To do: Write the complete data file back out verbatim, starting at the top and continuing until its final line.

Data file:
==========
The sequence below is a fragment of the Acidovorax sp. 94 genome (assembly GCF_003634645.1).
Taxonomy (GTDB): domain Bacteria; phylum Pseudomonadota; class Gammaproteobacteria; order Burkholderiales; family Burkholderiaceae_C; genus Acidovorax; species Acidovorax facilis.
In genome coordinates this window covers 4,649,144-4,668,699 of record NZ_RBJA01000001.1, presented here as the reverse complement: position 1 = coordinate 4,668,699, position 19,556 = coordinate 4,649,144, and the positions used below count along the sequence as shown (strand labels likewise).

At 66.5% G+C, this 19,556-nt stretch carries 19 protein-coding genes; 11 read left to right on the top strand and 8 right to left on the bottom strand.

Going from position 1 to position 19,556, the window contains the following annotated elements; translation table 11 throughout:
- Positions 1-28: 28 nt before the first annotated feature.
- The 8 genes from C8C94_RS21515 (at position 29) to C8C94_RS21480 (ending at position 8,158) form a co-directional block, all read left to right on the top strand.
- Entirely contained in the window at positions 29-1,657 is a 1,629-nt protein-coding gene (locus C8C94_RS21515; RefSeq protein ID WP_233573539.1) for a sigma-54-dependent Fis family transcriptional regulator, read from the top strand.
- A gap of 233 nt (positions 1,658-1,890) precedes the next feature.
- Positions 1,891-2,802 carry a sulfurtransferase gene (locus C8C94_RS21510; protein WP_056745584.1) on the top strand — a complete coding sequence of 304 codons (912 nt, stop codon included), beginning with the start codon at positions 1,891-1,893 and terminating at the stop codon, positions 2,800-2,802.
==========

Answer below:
The sequence below is a fragment of the Acidovorax sp. 94 genome (assembly GCF_003634645.1).
Taxonomy (GTDB): domain Bacteria; phylum Pseudomonadota; class Gammaproteobacteria; order Burkholderiales; family Burkholderiaceae_C; genus Acidovorax; species Acidovorax facilis.
In genome coordinates this window covers 4,649,144-4,668,699 of record NZ_RBJA01000001.1, presented here as the reverse complement: position 1 = coordinate 4,668,699, position 19,556 = coordinate 4,649,144, and the positions used below count along the sequence as shown (strand labels likewise).

At 66.5% G+C, this 19,556-nt stretch carries 19 protein-coding genes; 11 read left to right on the top strand and 8 right to left on the bottom strand.

Going from position 1 to position 19,556, the window contains the following annotated elements; translation table 11 throughout:
- Positions 1-28: 28 nt before the first annotated feature.
- The 8 genes from C8C94_RS21515 (at position 29) to C8C94_RS21480 (ending at position 8,158) form a co-directional block, all read left to right on the top strand.
- Entirely contained in the window at positions 29-1,657 is a 1,629-nt protein-coding gene (locus C8C94_RS21515; RefSeq protein ID WP_233573539.1) for a sigma-54-dependent Fis family transcriptional regulator, read from the top strand.
- A gap of 233 nt (positions 1,658-1,890) precedes the next feature.
- Positions 1,891-2,802 carry a sulfurtransferase gene (locus C8C94_RS21510; protein WP_056745584.1) on the top strand — a complete coding sequence of 304 codons (912 nt, stop codon included), beginning with the start codon at positions 1,891-1,893 and terminating at the stop codon, positions 2,800-2,802.